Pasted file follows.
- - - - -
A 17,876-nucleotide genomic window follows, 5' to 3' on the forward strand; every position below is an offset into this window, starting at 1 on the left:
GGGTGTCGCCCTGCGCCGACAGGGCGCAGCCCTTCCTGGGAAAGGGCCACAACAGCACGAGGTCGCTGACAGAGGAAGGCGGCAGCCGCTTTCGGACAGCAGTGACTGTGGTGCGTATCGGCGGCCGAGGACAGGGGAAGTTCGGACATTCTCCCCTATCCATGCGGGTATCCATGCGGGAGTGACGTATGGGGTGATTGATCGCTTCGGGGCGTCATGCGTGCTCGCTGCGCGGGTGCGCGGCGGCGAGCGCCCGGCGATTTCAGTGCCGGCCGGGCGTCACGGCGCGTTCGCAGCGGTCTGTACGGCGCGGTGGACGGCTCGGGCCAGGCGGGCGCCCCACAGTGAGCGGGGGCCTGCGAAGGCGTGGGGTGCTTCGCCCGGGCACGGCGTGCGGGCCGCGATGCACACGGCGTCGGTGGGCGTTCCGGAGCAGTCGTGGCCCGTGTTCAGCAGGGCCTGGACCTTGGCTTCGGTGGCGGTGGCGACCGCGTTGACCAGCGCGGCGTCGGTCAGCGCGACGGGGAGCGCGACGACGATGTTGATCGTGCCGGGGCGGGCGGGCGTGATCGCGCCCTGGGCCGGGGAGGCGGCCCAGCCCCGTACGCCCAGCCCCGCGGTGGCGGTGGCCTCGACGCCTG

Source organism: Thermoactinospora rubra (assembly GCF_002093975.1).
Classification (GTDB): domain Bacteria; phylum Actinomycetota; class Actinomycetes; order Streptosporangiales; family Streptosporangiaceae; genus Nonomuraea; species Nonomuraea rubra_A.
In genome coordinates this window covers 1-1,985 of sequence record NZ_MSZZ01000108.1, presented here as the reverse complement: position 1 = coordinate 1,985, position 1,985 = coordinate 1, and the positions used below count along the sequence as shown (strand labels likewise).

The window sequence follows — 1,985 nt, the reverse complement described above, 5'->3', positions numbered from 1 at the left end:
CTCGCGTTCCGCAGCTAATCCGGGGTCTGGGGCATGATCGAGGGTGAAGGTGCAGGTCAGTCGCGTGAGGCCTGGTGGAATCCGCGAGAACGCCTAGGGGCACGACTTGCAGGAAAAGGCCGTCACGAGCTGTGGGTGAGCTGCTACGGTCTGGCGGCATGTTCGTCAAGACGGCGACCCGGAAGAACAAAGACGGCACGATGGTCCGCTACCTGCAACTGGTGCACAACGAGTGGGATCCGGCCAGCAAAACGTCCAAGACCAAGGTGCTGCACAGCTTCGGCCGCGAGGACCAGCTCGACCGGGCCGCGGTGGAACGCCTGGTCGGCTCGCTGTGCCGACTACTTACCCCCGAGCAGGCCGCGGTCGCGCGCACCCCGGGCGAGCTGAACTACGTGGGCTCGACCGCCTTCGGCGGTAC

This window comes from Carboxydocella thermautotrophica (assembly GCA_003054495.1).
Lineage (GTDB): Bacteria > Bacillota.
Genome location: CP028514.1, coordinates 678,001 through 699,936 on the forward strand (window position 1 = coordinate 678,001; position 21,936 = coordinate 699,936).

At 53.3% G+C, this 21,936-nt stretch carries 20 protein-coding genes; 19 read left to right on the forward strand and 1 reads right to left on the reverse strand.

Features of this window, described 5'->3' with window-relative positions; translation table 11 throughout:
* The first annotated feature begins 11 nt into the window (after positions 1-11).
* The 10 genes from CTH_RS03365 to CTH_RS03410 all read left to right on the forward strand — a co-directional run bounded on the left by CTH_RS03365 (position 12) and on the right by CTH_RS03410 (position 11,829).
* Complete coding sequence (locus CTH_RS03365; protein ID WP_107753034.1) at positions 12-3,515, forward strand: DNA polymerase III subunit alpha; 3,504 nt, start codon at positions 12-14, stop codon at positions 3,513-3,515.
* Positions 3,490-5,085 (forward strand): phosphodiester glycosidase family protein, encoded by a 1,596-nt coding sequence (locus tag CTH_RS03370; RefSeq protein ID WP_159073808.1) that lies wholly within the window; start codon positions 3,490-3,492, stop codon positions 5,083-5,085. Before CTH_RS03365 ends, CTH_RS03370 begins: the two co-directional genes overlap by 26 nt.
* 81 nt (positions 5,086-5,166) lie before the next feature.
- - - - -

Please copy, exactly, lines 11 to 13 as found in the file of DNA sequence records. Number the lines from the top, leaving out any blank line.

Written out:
At 53.3% G+C, this 21,936-nt stretch carries 20 protein-coding genes; 19 read left to right on the forward strand and 1 reads right to left on the reverse strand.

Features of this window, described 5'->3' with window-relative positions; translation table 11 throughout:
* The first annotated feature begins 11 nt into the window (after positions 1-11).